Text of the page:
City employees rally against vaccine mandate

State Sen. Keith Perry joined attorney Jeff Childers and dozens of city employees at a Friday press conference in Bo Diddley Plaza to push back against the Gainesville City Commission’s vaccine mandate.

The rally came a day after Childers filed suit against the city on behalf of 201 city employees and contractors.

After speaking in the plaza, the group crossed University Avenue, posters ready, to stand on the steps of city hall.

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Different signs read “I call the shot, not you” and “Voluntary Not Voluntold.”

At the press conference, Perry broadened the topic to mask mandates as well. He said the School Board of Alachua County’s mask mandate violates both the governor’s executive order and Florida law under HB 241, the Parents’ Bill of Rights. (As the rally was taking place, a state circuit court ruled school boards can implement face mask mandates, although the state plans to appeal.)

“The question becomes: who do we let make decisions for us and who do we trust?” Perry said.

He then asked if those gathered trusted city hall, pointing across the street. The crowd responded with a chorus of “no.”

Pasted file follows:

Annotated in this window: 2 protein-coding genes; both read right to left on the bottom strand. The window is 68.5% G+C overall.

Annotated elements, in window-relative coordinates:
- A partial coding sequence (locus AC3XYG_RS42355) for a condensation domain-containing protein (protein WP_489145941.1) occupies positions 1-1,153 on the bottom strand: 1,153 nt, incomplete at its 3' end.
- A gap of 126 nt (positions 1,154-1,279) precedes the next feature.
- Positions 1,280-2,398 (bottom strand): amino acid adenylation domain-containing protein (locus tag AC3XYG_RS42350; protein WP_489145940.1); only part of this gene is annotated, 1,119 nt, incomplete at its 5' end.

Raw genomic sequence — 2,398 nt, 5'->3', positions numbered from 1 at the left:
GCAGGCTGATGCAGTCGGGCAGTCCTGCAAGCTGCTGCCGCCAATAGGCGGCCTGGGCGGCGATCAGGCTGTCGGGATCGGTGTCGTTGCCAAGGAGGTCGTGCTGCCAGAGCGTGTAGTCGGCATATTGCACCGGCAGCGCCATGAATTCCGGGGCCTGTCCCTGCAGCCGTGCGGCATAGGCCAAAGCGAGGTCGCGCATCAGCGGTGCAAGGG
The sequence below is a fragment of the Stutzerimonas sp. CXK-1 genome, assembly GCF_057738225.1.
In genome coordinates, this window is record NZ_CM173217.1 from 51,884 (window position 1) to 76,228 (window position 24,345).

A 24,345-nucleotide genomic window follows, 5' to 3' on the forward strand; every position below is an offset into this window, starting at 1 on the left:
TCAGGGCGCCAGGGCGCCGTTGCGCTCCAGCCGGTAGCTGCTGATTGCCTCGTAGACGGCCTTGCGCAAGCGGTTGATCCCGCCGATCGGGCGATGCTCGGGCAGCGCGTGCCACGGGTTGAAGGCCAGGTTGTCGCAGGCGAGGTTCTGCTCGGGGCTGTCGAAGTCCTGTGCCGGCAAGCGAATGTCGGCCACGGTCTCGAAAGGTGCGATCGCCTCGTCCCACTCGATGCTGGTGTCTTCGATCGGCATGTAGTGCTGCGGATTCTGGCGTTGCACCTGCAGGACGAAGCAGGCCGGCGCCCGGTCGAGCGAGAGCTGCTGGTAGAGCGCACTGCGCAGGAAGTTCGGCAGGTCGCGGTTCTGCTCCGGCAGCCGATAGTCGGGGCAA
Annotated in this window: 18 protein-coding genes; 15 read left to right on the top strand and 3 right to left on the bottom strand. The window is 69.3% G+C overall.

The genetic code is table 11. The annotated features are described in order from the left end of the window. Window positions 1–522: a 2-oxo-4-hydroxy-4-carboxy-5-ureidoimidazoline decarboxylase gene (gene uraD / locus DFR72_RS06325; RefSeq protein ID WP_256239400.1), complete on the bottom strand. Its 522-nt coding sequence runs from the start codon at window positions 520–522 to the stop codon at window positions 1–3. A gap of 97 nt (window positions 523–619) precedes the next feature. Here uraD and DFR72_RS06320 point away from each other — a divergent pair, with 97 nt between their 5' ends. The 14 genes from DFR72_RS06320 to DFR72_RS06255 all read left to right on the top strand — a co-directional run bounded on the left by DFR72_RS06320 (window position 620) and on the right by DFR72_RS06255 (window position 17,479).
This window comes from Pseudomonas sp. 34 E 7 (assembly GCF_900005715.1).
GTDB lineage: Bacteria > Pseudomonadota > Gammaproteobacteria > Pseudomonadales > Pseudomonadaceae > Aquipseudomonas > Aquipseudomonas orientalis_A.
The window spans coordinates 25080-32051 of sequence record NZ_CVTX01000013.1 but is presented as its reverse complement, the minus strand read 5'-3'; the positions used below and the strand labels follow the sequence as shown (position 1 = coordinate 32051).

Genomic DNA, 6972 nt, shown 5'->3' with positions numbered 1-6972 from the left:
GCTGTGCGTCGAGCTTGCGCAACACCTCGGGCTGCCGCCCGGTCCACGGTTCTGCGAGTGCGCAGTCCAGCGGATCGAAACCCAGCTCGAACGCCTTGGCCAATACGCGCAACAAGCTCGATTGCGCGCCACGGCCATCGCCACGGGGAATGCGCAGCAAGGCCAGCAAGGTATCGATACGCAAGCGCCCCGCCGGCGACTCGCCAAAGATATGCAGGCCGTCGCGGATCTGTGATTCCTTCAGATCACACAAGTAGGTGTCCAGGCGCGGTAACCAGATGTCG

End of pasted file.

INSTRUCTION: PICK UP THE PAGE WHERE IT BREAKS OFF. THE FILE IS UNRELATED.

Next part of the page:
Republican state Sen. Keith Perry

“They don’t trust you to make your decisions; they don’t trust you to make decisions for your children,” Perry replied.

Childers said he was calling on the city to pause the vaccine mandate so that two things could be accomplished.

First, the pause would allow Childers to negotiate with the city on behalf of his 201 clients. He said the employees had earned a right to be heard.

“I am not understating it to say that the city owes all of you an enormous debt of gratitude for what you did last year, and they are not showing it,” Childers said.

Second, Childers said, the pause will allow the city itself to conduct a risk assessment for what will happen to critical infrastructure if employees leave instead of taking the COVID-19 vaccine.

Childers read from a Thursday memo by Edward Bielarski, general manager of Gainesville Regional Utilities (GRU). The memo said GRU faces the loss of certain key employees along with a loss of employee quantity and that these losses could “degenerate GRU’s ability to provide safe and reliable services.”

If the city refuses to pause the vaccine mandate, Childers said he would file an emergency injunction hearing to ask the courts to shut it down.

“And, folks, we are going to shut it down,” Childers said, adding that he feels very good about the chances of winning a lawsuit.

Earlier this week, the county approved financial incentives for citizens and county employees who receive the vaccine.

County manager Michele Lieberman said if the incentives fail to sufficiently increase vaccinations among employees, she would return to the Alachua County Board of County Commissioners (BOCC) with an option for mandatory vaccination.

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